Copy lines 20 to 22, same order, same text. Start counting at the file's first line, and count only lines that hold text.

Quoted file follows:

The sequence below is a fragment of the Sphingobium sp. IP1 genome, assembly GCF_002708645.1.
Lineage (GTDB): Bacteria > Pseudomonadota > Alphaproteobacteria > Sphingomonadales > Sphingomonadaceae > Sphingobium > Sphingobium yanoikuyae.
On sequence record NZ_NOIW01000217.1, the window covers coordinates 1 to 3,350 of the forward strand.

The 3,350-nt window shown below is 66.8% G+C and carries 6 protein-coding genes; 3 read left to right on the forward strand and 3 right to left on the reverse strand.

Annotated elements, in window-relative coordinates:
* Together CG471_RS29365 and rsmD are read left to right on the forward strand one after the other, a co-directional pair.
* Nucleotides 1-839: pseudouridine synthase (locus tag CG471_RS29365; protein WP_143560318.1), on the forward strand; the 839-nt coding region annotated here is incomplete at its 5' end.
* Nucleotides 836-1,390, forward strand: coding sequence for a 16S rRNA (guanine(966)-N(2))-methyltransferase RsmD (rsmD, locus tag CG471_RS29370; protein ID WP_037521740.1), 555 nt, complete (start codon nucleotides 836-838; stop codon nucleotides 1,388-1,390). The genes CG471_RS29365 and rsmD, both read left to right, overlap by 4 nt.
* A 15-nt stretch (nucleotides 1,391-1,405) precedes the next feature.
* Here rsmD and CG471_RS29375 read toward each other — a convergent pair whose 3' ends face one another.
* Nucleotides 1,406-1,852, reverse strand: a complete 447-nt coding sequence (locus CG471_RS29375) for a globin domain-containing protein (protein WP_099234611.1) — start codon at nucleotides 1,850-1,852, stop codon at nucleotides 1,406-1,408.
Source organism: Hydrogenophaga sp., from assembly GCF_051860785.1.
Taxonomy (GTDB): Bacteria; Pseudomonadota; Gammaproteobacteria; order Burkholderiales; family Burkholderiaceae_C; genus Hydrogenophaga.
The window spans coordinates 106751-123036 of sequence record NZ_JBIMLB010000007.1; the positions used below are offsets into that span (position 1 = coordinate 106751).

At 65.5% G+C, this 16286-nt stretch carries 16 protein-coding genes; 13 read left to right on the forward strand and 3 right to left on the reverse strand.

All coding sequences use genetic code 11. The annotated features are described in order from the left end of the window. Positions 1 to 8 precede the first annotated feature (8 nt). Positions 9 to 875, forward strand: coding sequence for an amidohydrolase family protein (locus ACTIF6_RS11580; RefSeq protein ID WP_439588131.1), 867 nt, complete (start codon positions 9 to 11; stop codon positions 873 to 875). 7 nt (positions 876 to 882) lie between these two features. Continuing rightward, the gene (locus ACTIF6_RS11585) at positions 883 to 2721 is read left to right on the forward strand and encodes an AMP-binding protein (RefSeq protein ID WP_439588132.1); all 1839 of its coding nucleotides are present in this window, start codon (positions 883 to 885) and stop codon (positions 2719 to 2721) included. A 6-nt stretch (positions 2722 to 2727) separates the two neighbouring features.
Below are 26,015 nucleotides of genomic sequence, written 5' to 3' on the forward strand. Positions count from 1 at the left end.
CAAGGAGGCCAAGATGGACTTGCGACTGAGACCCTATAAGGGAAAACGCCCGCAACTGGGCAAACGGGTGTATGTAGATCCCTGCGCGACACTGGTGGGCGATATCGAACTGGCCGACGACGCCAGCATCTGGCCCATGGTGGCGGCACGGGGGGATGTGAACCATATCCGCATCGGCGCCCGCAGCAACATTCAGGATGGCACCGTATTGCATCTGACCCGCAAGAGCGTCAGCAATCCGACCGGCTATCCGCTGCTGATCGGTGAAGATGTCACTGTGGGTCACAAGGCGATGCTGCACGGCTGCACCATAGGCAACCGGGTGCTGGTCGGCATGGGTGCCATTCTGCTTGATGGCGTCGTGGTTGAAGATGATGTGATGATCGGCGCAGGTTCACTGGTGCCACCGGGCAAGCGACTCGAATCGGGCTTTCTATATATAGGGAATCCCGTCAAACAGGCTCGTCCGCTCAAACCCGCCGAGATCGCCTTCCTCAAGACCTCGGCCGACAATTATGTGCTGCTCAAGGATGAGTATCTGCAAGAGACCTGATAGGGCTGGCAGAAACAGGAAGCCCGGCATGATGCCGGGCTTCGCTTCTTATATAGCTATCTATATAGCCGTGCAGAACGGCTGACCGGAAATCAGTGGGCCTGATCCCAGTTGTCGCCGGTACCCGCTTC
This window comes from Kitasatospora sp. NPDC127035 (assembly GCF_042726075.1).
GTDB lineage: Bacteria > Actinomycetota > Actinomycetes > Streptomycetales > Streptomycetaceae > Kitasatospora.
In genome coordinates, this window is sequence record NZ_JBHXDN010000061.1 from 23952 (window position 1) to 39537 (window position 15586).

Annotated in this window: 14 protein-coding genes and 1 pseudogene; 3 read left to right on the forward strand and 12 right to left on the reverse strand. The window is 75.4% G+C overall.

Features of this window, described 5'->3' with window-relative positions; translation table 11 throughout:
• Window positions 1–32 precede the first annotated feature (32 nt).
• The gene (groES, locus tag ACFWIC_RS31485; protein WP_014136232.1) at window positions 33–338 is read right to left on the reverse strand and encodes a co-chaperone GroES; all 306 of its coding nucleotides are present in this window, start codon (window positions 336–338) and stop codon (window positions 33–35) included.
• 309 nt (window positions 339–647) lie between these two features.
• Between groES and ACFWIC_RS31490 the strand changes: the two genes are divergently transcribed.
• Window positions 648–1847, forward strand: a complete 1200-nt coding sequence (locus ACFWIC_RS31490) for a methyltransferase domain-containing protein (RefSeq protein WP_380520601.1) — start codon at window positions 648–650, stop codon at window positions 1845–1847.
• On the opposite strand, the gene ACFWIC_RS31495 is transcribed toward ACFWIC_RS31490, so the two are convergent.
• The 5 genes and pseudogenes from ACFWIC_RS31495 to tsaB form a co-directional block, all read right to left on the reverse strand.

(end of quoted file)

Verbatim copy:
GTDB lineage: Bacteria > Actinomycetota > Actinomycetes > Streptomycetales > Streptomycetaceae > Kitasatospora.
In genome coordinates, this window is sequence record NZ_JBHXDN010000061.1 from 23952 (window position 1) to 39537 (window position 15586).

Annotated in this window: 14 protein-coding genes and 1 pseudogene; 3 read left to right on the forward strand and 12 right to left on the reverse strand. The window is 75.4% G+C overall.